Unit III – Mass Media, Political Parties and Interest Groups Chapter 11 pp. 322-332 Theories of Interest Groups
Distinguishing Interest Groups from Political Parties • An interest group is an organization of people with similar policy goals that tries to influence the political process to try to achieve these goals. • Interest groups may support candidates for office, but American interest groups do not run their own slate for candidates.
Theories of Interest Group Politics • Pluralist Theory – argues that interest group activity brings representation to all; groups compete and counterbalance one another • Elite Theory – argues that a few groups (mostly the wealthy) have most of the power • Hyperpluralist Theory – asserts that too many groups are getting too much of what they want, resulting in a government policy that is often contradictory and lacking in direction.
Pluralism and Group Theory • In pluralist theory, the extensive organization of competing groups is seen as evidence that influence is widely dispersed among them. Groups win some and lose some, but no group wins or loses all the time. • A group theory of politics includes: • Groups provide a key link between government and people • Groups compete and interests constantly make claims on one another • No one group is likely to become too dominant
Elites and the denial of pluralism • Elite theorists maintain that real power is held by relatively few people, key groups and institutions. • Elitists point to interlocking and concentrated power centers. • The fact that there are numerous groups proves nothing because groups are extremely unequal in power.
Hyperpluralism and interest group liberalism • Hyperpluralist argue that the pluralist system is out of control • Theodore Lowi coined the phrase “interest group liberalism” to refer to the government’s excessive deference to groups • Interest group liberalism holds that virtually all pressure group demands are legitimate and that the job of the government is to advance them all. • Promoted by a network of subgovernments (Iron Triangle) • Interest groups • Government agencies • Members of Congressional Committees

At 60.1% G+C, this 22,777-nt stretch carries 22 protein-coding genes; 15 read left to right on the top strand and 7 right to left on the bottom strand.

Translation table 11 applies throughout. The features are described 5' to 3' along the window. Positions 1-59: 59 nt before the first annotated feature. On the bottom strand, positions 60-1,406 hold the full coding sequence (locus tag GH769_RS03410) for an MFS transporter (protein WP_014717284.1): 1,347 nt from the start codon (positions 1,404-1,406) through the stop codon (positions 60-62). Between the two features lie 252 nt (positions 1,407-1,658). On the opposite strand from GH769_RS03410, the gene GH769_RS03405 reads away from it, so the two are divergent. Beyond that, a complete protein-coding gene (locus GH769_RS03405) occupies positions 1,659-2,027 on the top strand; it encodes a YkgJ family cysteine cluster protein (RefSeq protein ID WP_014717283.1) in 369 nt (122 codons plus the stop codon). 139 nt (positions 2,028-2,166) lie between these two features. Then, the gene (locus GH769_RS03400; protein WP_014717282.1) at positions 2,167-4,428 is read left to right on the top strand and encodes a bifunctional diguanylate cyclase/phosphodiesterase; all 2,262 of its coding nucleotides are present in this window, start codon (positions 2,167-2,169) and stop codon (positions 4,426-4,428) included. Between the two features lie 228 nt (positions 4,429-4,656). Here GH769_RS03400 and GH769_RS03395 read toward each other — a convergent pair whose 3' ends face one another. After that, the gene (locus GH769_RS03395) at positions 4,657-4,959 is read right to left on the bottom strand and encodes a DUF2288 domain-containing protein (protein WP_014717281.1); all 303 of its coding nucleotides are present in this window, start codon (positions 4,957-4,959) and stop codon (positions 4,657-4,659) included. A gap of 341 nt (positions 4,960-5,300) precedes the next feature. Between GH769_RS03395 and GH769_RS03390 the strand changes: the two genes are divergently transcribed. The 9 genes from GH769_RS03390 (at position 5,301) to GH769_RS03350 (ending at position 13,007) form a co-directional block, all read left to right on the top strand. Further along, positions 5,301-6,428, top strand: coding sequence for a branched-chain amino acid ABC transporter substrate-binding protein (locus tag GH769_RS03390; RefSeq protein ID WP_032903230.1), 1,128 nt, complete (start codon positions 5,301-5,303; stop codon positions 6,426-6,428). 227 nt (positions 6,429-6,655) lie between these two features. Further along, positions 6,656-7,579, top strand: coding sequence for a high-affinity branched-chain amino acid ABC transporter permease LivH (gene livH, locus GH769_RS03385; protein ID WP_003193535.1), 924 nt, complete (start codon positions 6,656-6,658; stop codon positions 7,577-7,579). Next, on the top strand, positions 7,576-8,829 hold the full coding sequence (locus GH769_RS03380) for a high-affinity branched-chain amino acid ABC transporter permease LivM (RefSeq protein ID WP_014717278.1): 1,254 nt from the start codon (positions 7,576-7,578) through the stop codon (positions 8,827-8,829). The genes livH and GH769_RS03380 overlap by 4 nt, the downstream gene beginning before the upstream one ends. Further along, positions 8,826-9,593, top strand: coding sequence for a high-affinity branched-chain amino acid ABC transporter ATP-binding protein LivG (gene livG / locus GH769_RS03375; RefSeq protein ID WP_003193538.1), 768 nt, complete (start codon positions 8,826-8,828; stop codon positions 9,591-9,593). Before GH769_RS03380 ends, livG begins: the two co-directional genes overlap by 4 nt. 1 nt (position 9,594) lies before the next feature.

What makes an interest group successful? • Size of the group • Intensity • Financial resources • Small groups actually have organizational advantages over large groups
A Potential Group • Composed of all people who might be group members because they share come common interest
An Actual Group • Composed of those in the potential group who choose to join. Groups vary enormously in the degree to which they enroll their potential membership.
A collective good • Something of value (such as clean air or a higher minimum wage) that cannot be withheld from a potential group member. Members of the potential group share in the benefits that members of the actual group work to ensure.
Free- Riders • Free-rider problem occurs when potential members decide not to join, but rather to sit back and let other people do the work (from which they nevertheless benefit) • The bigger the group, the more serious the free-rider problem • Easier to organize a small group with clear goals than a larger groups with broader goals • Small groups have an organizational advantage over large ones because the collective good will be greater in a small group
Intensity • One way a large potential group may be mobilized is through an issue that people feel intensely about, such as abortion • A single-issue group – which has a narrow interest, dislikes compromise and single-mindedly pursues its goal-characteristically deals with issues that evoke strong emotions (such as nuclear power plants, gun control and abortion)